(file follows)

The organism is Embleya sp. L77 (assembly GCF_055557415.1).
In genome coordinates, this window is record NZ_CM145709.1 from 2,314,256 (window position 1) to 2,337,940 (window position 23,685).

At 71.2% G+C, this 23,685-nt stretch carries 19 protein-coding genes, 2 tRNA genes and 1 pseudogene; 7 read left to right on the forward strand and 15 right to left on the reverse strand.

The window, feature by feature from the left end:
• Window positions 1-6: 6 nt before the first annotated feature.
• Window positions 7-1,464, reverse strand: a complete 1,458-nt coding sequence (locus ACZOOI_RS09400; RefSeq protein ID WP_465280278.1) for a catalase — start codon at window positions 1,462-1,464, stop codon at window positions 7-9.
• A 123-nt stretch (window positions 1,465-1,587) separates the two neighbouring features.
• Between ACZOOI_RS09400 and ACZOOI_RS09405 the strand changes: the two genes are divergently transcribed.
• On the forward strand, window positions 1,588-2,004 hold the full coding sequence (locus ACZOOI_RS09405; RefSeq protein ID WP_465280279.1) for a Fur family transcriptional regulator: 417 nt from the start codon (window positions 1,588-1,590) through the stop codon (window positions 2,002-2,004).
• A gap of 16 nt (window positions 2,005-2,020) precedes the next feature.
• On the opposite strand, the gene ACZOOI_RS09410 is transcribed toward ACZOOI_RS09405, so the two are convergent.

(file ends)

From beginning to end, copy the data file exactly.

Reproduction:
The organism is Embleya sp. L77 (assembly GCF_055557415.1).
In genome coordinates, this window is record NZ_CM145709.1 from 2,314,256 (window position 1) to 2,337,940 (window position 23,685).

At 71.2% G+C, this 23,685-nt stretch carries 19 protein-coding genes, 2 tRNA genes and 1 pseudogene; 7 read left to right on the forward strand and 15 right to left on the reverse strand.

The window, feature by feature from the left end:
• Window positions 1-6: 6 nt before the first annotated feature.
• Window positions 7-1,464, reverse strand: a complete 1,458-nt coding sequence (locus ACZOOI_RS09400; RefSeq protein ID WP_465280278.1) for a catalase — start codon at window positions 1,462-1,464, stop codon at window positions 7-9.
• A 123-nt stretch (window positions 1,465-1,587) separates the two neighbouring features.
• Between ACZOOI_RS09400 and ACZOOI_RS09405 the strand changes: the two genes are divergently transcribed.
• On the forward strand, window positions 1,588-2,004 hold the full coding sequence (locus ACZOOI_RS09405; RefSeq protein ID WP_465280279.1) for a Fur family transcriptional regulator: 417 nt from the start codon (window positions 1,588-1,590) through the stop codon (window positions 2,002-2,004).
• A gap of 16 nt (window positions 2,005-2,020) precedes the next feature.
• On the opposite strand, the gene ACZOOI_RS09410 is transcribed toward ACZOOI_RS09405, so the two are convergent.